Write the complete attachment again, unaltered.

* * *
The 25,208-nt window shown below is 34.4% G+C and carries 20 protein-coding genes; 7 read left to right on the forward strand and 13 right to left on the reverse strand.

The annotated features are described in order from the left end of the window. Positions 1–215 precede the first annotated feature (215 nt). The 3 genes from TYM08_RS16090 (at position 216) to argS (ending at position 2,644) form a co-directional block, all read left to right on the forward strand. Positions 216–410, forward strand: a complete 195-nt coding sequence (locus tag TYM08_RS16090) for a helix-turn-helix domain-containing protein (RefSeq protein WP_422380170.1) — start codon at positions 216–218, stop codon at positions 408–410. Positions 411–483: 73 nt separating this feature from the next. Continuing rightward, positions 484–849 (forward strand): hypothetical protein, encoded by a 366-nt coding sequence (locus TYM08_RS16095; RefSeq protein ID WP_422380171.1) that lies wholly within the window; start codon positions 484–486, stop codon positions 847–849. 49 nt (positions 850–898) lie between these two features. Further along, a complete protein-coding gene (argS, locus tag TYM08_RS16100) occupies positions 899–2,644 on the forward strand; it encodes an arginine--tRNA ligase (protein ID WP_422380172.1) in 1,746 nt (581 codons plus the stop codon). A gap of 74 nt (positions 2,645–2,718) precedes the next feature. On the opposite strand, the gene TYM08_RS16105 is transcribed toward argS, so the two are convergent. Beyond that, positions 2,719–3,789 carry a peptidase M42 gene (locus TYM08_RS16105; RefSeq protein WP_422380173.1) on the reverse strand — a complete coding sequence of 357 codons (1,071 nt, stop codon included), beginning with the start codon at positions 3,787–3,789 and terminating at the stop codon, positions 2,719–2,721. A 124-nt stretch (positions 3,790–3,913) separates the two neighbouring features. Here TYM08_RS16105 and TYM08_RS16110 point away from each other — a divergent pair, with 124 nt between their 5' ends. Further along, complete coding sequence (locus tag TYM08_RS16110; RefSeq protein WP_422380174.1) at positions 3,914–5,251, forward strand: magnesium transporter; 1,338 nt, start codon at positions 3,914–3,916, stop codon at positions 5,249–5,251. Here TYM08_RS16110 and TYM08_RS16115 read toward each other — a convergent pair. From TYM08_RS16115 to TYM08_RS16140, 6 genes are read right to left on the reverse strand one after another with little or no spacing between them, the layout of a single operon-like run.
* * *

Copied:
The 25,208-nt window shown below is 34.4% G+C and carries 20 protein-coding genes; 7 read left to right on the forward strand and 13 right to left on the reverse strand.

The annotated features are described in order from the left end of the window. Positions 1–215 precede the first annotated feature (215 nt). The 3 genes from TYM08_RS16090 (at position 216) to argS (ending at position 2,644) form a co-directional block, all read left to right on the forward strand. Positions 216–410, forward strand: a complete 195-nt coding sequence (locus tag TYM08_RS16090) for a helix-turn-helix domain-containing protein (RefSeq protein WP_422380170.1) — start codon at positions 216–218, stop codon at positions 408–410. Positions 411–483: 73 nt separating this feature from the next. Continuing rightward, positions 484–849 (forward strand): hypothetical protein, encoded by a 366-nt coding sequence (locus TYM08_RS16095; RefSeq protein ID WP_422380171.1) that lies wholly within the window; start codon positions 484–486, stop codon positions 847–849. 49 nt (positions 850–898) lie between these two features. Further along, a complete protein-coding gene (argS, locus tag TYM08_RS16100) occupies positions 899–2,644 on the forward strand; it encodes an arginine--tRNA ligase (protein ID WP_422380172.1) in 1,746 nt (581 codons plus the stop codon). A gap of 74 nt (positions 2,645–2,718) precedes the next feature. On the opposite strand, the gene TYM08_RS16105 is transcribed toward argS, so the two are convergent. Beyond that, positions 2,719–3,789 carry a peptidase M42 gene (locus TYM08_RS16105; RefSeq protein WP_422380173.1) on the reverse strand — a complete coding sequence of 357 codons (1,071 nt, stop codon included), beginning with the start codon at positions 3,787–3,789 and terminating at the stop codon, positions 2,719–2,721. A 124-nt stretch (positions 3,790–3,913) separates the two neighbouring features. Here TYM08_RS16105 and TYM08_RS16110 point away from each other — a divergent pair, with 124 nt between their 5' ends. Further along, complete coding sequence (locus tag TYM08_RS16110; RefSeq protein WP_422380174.1) at positions 3,914–5,251, forward strand: magnesium transporter; 1,338 nt, start codon at positions 3,914–3,916, stop codon at positions 5,249–5,251. Here TYM08_RS16110 and TYM08_RS16115 read toward each other — a convergent pair. From TYM08_RS16115 to TYM08_RS16140, 6 genes are read right to left on the reverse strand one after another with little or no spacing between them, the layout of a single operon-like run.